Recent issues of AD2000 have contained trenchant criticism of media reporting (misreporting?) of clerical sex scandals, and the way Church authorities have handled - or mishandled - the problem.
Father M. Shadbolt (Letters, November 2002) has formed a Catholic Priests' Anti-Defamation League, while Bishop Luc Matthys (February 2003) says: "The relentless and continued reporting in news media of criminal behaviour by a few clergy has become more than an attack. It has become persecution."
While the examples quoted might be said to justify such an attitude, the wording, in particular of Bishop Matthys' article, seems to put the media - in reporting wrongdoing - virtually on a par with the perpetrators.
The Catholic Weekly of the Sydney Archdiocese published (16 February 2003) an interesting statement by Archbishop John P. Foley, President of the Pontifical Council for Social Communications. Archbishop Foley says that some people are "upset" that the secular media has focused so intently on the Church's abuse scandal, when such abuse is as bad or worse in other segments of society. That viewpoint, he says, is irrelevant.
He goes on to state: "Priests, by their exalted vocation, are literally called upon to be holy. If they have literally betrayed their vocation by engaging in acts which are not only unspeakable but criminal, then the crime lies not in the revelation of those facts, but in their commission."
To be fair to Fr Shadbolt and Bishop Matthys, their complaints centre largely on the tactics employed rather than the actual reporting of abuse. However, as a former working journalist, my views are coloured by encounters with well-meaning but (in my view) misguided Catholics whose approach is that of "let sleeping dogs lie" ( if it's not reported it didn't happen or "let's shoot the messenger.")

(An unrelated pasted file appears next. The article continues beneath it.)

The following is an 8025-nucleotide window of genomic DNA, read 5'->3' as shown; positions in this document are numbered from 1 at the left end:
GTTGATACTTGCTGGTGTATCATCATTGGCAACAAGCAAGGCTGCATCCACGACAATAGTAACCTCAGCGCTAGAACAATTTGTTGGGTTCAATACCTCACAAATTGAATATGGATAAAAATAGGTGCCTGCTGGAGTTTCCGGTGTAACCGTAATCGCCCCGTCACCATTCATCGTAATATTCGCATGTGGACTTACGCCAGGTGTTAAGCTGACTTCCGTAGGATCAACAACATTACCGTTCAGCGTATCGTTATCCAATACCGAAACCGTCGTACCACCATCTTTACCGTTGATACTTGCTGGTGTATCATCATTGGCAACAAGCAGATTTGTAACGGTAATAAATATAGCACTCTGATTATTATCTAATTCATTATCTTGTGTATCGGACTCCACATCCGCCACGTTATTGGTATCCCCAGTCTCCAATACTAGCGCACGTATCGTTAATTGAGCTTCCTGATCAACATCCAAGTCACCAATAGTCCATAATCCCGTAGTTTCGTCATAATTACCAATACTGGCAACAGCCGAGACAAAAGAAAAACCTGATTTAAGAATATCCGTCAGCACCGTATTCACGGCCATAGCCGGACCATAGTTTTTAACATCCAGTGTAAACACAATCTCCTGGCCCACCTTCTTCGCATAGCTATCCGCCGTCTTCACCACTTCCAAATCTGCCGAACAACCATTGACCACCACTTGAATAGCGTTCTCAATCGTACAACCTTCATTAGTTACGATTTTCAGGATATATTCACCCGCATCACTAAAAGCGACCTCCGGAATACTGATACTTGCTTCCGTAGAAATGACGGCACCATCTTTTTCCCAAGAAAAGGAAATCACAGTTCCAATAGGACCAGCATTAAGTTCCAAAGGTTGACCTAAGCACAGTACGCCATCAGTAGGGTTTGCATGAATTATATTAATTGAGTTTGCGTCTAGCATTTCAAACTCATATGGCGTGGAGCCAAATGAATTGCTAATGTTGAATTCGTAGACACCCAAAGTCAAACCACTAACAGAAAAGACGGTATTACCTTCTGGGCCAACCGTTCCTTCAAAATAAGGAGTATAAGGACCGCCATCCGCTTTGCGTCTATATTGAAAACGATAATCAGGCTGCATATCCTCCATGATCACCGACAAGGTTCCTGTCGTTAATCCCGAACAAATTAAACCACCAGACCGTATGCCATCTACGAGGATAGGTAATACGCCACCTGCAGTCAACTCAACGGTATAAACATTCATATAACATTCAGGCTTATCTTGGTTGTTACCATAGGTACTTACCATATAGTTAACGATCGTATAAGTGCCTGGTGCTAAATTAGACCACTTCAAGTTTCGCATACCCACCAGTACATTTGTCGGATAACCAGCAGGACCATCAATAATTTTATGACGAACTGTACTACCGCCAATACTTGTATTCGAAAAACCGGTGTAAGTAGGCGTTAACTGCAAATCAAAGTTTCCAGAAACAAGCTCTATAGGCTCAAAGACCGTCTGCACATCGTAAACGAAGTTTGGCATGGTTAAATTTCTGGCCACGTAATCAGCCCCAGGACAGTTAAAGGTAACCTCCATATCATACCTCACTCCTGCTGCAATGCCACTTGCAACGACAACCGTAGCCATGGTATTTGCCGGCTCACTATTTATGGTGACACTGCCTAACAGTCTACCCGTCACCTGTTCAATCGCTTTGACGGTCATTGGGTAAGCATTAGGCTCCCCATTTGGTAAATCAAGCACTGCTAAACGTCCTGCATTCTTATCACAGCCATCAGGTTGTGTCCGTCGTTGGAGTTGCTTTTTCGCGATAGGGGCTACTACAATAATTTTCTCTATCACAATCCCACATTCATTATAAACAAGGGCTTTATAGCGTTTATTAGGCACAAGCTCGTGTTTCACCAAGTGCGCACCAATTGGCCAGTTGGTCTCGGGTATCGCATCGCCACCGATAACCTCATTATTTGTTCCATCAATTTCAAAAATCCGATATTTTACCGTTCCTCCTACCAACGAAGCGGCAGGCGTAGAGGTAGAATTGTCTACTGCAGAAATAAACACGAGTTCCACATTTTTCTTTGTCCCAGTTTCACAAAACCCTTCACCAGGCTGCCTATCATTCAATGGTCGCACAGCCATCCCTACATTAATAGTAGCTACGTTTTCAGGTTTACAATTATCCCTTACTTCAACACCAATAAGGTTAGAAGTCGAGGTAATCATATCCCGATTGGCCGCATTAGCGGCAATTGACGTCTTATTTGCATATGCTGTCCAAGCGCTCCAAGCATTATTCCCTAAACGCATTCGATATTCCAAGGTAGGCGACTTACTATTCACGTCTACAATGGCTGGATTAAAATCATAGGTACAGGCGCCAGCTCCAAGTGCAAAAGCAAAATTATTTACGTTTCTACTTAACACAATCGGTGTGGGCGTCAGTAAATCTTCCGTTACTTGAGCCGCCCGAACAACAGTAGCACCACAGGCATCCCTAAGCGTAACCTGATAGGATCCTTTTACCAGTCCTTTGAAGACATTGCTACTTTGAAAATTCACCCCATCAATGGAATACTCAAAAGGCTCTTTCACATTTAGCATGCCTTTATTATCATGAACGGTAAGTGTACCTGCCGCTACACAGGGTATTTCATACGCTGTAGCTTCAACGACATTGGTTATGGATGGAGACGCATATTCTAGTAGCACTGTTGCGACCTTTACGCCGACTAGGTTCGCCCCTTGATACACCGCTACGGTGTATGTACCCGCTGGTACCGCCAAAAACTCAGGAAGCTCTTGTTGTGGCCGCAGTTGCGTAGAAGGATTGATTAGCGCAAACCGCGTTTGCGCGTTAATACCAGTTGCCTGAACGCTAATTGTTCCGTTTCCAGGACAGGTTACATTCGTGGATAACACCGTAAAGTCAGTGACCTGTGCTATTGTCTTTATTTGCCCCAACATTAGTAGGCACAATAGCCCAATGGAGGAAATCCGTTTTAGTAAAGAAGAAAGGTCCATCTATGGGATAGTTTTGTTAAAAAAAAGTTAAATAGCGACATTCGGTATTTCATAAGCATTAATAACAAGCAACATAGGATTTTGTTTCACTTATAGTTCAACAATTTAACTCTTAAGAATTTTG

Both Fr Shadbolt and Bishop Matthys raise the question of "anti-Catholicism" in the media. Speaking from experience (I was for 22 years the Sydney Morning Herald's religious writer) I believe there is some truth in this claim, which requires qualification.
Journalists, by and large, are fairly cynical people, suspicious of authority figures. Bishops (Catholic ones in particular) are seen as figures of power, in which case the "tall poppy" syndrome operates. Among less sophisticated journos there is a further view of clergy of all denominations (as cited by the late Anglican Dean Lance Shilton) as "interfering God-botherers out to stop people having a good time."
When "God-botherers" are seen, additionally, as hypocritical - i.e., blatantly betraying their vows - it is small wonder the more unthinking media types tend to have a field day.